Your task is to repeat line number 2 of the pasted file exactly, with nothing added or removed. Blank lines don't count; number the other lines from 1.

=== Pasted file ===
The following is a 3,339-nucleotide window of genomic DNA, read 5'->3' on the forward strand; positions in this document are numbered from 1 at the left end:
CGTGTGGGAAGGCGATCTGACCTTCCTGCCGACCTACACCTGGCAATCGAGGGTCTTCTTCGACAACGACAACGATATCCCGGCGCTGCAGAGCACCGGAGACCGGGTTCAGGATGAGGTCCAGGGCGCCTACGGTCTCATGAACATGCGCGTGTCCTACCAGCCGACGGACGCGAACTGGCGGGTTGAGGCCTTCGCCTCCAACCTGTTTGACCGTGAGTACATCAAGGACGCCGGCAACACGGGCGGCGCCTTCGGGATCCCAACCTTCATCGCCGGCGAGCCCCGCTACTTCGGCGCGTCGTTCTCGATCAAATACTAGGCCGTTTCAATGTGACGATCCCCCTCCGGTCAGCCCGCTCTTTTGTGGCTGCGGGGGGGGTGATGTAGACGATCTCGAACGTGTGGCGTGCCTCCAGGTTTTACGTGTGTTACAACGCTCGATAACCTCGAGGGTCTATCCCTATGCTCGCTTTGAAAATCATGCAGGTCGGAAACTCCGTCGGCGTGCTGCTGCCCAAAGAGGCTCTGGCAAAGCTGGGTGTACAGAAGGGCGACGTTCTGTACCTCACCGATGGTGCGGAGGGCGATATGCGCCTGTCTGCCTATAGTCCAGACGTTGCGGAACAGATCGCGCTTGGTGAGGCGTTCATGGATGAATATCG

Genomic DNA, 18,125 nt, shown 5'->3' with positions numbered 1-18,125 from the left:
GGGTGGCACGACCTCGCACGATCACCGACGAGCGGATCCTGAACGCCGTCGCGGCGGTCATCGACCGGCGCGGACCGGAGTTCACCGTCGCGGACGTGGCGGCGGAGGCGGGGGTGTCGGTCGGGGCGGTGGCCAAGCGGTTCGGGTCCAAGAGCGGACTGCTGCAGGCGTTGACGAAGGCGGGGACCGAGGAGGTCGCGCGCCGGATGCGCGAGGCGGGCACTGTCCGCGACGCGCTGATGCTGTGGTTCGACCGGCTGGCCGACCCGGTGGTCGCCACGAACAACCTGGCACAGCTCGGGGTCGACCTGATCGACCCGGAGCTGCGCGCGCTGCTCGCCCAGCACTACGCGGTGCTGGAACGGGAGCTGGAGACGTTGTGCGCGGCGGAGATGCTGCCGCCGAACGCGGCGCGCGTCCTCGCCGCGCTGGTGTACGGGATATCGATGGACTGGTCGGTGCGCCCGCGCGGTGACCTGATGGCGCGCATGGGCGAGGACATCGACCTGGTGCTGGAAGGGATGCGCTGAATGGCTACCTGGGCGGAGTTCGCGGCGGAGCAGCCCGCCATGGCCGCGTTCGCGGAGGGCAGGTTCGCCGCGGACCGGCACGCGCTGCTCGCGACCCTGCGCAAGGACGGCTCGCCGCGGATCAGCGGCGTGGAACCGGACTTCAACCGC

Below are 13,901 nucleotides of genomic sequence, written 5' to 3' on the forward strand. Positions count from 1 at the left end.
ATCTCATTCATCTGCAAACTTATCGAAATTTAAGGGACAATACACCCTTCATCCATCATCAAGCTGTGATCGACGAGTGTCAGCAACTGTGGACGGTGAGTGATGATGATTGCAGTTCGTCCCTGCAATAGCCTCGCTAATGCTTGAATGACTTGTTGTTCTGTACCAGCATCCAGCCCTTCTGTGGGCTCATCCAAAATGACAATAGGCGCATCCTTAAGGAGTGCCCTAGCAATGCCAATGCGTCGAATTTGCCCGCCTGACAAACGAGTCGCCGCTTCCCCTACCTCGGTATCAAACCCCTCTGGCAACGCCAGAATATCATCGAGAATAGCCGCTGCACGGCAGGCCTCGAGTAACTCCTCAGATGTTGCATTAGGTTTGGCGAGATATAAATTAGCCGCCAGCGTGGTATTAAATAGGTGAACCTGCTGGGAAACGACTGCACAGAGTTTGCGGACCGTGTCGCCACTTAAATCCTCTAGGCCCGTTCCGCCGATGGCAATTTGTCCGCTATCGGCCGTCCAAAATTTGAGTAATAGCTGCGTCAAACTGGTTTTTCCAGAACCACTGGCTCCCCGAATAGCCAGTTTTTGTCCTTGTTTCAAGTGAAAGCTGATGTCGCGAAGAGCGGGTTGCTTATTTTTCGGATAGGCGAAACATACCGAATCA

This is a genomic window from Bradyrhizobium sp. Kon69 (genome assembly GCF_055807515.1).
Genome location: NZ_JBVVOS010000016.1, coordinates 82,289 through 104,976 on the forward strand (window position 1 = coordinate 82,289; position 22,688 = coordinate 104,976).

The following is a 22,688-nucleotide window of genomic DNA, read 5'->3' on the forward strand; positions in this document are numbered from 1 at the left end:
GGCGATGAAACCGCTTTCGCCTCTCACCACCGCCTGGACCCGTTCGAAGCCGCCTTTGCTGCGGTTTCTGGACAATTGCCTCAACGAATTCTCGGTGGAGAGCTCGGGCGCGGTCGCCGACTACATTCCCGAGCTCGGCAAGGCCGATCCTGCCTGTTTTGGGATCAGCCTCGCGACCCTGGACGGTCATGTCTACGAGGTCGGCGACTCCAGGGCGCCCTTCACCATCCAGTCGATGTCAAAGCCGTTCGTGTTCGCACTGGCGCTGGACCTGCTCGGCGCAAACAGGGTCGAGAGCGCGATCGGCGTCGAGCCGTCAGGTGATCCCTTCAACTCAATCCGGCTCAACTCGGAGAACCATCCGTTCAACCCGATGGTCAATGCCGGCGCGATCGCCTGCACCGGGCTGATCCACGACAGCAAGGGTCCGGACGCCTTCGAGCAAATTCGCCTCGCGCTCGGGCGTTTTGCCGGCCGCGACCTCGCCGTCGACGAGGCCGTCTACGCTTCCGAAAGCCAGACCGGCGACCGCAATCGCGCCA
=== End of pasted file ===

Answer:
CGTGTGGGAAGGCGATCTGACCTTCCTGCCGACCTACACCTGGCAATCGAGGGTCTTCTTCGACAACGACAACGATATCCCGGCGCTGCAGAGCACCGGAGACCGGGTTCAGGATGAGGTCCAGGGCGCCTACGGTCTCATGAACATGCGCGTGTCCTACCAGCCGACGGACGCGAACTGGCGGGTTGAGGCCTTCGCCTCCAACCTGTTTGACCGTGAGTACATCAAGGACGCCGGCAACACGGGCGGCGCCTTCGGGATCCCAACCTTCATCGCCGGCGAGCCCCGCTACTTCGGCGCGTCGTTCTCGATCAAATACTAGGCCGTTTCAATGTGACGATCCCCCTCCGGTCAGCCCGCTCTTTTGTGGCTGCGGGGGGGGTGATGTAGACGATCTCGAACGTGTGGCGTGCCTCCAGGTTTTACGTGTGTTACAACGCTCGATAACCTCGAGGGTCTATCCCTATGCTCGCTTTGAAAATCATGCAGGTCGGAAACTCCGTCGGCGTGCTGCTGCCCAAAGAGGCTCTGGCAAAGCTGGGTGTACAGAAGGGCGACGTTCTGTACCTCACCGATGGTGCGGAGGGCGATATGCGCCTGTCTGCCTATAGTCCAGACGTTGCGGAACAGATCGCGCTTGGTGAGGCGTTCATGGATGAATATCG